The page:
AgriFoRwArdS CDT cohort 2 students, Bradley Hurst and Elijah Almanzor, from the University of Lincoln and the University of Cambridge respectively, visited the beautiful island of Jersey for the second time as part of their ongoing PhD research with industry partners, Jersey Farmers Union. Accompanying the visit was University of Lincoln, Senior lecturer in Agri-Robotics, Dr Petra Bosilj.
Both Bradley and Elijah are working with the Jersey Farmers Union to develop a fully autonomous potato planting solution. Their respective PhD research projects are focused on Active Robot Perception for Automated Potato Planting supervised by Dr Petra Bosilj. and Automation and Robotization of the Planting of the ‘Jersey Royal’ Potatoes supervised by Dr Fumiya Iida. Both of these projects are extremely timely and aim to fill the gap left by the rising costs of manual labour required for hand planting.
Project Kick Off
On their initial visit the students and members of the Jersey Farmers Union came together to kick off the project and a partial demonstration of the planting process was put on by the Jersey Farmers Union. This enabled the students to gain a base understanding of the problems they would need to address in their research. From there, the students have been working on modelling conditions and experimenting with different approaches to those that were demonstrated in the initial visit.
This resulted in the students prototyping an effective method of picking and placing the potato tuber in lab conditions, alongside experimenting with object detection methods in real world conditions. Both approaches currently use pre-existing solutions to see how they perform when applied to the problems.
Returning to Jersey
The focus of this second visit was to bring the students back to Jersey to observe the full planting operation, which was not possible last time. The opportunity to see the actual planting operation after having time to carry out preliminary experimentation allowed the both students to validate the assumptions they had last made, and observe how they can further develop the research. This visit also offered the students an opportunity to collect data under real world conditions for the planting process. This will significantly aid in the perception system under development.
The second took place over three days arriving in Jersey on Wednesday the 2nd February and departing on Friday the 4th. On the first day of arrival the students were given a tour of a number of sites around the island. The observations focused on hand planting that was taking place. This gave an opportunity to see the scale, pace, and order of operations that came together to form the tuber planting procedure. Data was also captured on these visits with a focus on images for the production of a training data set such as what the robot is expected to see during the planting process, the tuber being planted in the rows, as well as empty rows and empty crates.
The weather on the second day saw the students only observing planting in the late afternoon using trailer based hand planters. This comprised of workers seated in rows with boxes of stored tuber in front of them which the workers then take a tuber from and then place into the rows they are being towed over.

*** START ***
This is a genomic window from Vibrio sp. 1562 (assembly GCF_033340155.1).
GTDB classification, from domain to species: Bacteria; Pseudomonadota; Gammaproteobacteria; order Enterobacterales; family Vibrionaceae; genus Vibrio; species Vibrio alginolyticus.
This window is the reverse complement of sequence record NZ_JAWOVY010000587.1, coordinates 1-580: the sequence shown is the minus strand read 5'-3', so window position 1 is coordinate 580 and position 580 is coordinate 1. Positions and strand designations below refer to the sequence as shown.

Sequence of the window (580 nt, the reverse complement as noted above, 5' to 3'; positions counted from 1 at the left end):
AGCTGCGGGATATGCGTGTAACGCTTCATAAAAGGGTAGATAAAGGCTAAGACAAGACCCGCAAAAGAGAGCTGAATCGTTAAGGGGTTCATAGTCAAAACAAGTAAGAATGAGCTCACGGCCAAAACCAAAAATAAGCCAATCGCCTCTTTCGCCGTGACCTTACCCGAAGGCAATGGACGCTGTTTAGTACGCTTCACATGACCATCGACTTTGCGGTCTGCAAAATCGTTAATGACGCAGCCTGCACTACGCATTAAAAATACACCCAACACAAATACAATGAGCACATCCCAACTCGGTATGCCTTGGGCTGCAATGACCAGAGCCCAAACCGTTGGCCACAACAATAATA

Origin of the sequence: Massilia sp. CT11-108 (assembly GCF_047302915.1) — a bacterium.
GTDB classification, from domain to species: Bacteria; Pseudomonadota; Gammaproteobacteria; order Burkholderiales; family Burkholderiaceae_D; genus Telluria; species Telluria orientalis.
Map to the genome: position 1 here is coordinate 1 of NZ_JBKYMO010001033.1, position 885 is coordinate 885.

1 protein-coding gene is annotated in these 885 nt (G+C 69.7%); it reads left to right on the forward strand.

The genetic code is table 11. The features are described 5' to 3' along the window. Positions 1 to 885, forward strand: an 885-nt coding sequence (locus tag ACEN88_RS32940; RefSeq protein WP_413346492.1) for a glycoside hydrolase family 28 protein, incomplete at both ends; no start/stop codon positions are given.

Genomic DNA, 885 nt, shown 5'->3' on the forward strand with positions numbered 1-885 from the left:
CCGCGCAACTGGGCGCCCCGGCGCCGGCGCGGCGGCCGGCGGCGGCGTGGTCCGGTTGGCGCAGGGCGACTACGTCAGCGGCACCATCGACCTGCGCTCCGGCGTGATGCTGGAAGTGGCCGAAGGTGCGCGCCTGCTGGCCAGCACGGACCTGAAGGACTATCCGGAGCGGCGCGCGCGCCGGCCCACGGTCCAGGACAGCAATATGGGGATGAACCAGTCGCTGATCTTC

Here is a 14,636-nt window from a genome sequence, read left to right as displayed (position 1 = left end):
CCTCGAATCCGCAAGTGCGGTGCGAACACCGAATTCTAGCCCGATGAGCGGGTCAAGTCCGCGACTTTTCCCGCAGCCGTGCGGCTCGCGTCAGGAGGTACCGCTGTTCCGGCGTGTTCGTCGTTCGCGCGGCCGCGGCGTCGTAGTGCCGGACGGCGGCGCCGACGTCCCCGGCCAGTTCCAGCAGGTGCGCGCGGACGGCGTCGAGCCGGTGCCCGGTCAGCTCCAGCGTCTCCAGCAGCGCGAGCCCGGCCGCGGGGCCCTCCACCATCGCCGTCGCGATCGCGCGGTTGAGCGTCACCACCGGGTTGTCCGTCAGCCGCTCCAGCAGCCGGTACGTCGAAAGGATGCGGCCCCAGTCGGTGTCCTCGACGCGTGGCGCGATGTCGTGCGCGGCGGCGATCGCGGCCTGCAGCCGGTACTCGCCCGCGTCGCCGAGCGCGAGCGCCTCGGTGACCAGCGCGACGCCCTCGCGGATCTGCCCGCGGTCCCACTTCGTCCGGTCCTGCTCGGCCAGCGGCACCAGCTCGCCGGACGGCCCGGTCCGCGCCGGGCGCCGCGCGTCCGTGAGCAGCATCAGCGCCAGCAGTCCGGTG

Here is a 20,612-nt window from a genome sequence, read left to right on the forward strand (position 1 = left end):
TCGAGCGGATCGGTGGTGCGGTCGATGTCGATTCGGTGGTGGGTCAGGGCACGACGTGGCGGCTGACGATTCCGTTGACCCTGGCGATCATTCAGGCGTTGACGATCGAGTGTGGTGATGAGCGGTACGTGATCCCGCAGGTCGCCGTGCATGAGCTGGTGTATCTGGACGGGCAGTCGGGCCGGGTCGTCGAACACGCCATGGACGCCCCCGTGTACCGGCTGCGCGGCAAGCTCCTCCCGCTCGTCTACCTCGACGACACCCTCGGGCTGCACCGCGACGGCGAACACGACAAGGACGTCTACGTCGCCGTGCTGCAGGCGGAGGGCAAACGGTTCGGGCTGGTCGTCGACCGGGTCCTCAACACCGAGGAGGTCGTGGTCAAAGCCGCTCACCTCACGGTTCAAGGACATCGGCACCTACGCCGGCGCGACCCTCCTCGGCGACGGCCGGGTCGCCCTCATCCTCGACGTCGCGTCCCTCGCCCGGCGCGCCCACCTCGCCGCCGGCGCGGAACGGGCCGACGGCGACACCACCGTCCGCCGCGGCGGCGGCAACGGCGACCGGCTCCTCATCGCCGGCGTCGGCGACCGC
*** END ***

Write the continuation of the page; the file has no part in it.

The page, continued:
Later in the day, the students visited the potato tuber packing and storage facilities. This provided an opportunity to capture more data and understand the full process in more detail. The visits also facilitated discussions around further areas for potential automation with one such example being in the harvesting process, where an opportunity to extend the research being carried out over the planting process could be transferred over to some areas of harvesting.
The final day centred around closing out the visit and what the next steps would be for both the students and the Jersey Farmers Union. Some more sites that had already been planted were visited to observe the different kinds of terrain as examples of what would be and wouldn’t be expected to be planted using an autonomous solution. The students outlined the directions in which they plan to take their work. This consisted of a focus on developing a robotic manipulator more suited to the constraints laid out over the last two visits and making use of the data collected to further develop the perception system and build upon what has already been developed around object tracking and visual servo control.
Overall, the trip proved to be beneficial for both students and the Jersey Farmers Union. The students have been able to check their understanding of the problem and refine their research whilst also collecting essential data to further progress the project. The Jersey Farmers Union was able to see the progress the students have made and check their understanding of the problems faced from their point of view. Now the students will carry out the next stage of research as they work towards delivering a working prototype.
Thank you Bradley!
A big thank you to Bradley Hurst for sharing thoughts and experiences from their recent research visit. For more information on the research being done within AgriFoRwArdS, please visit the website.
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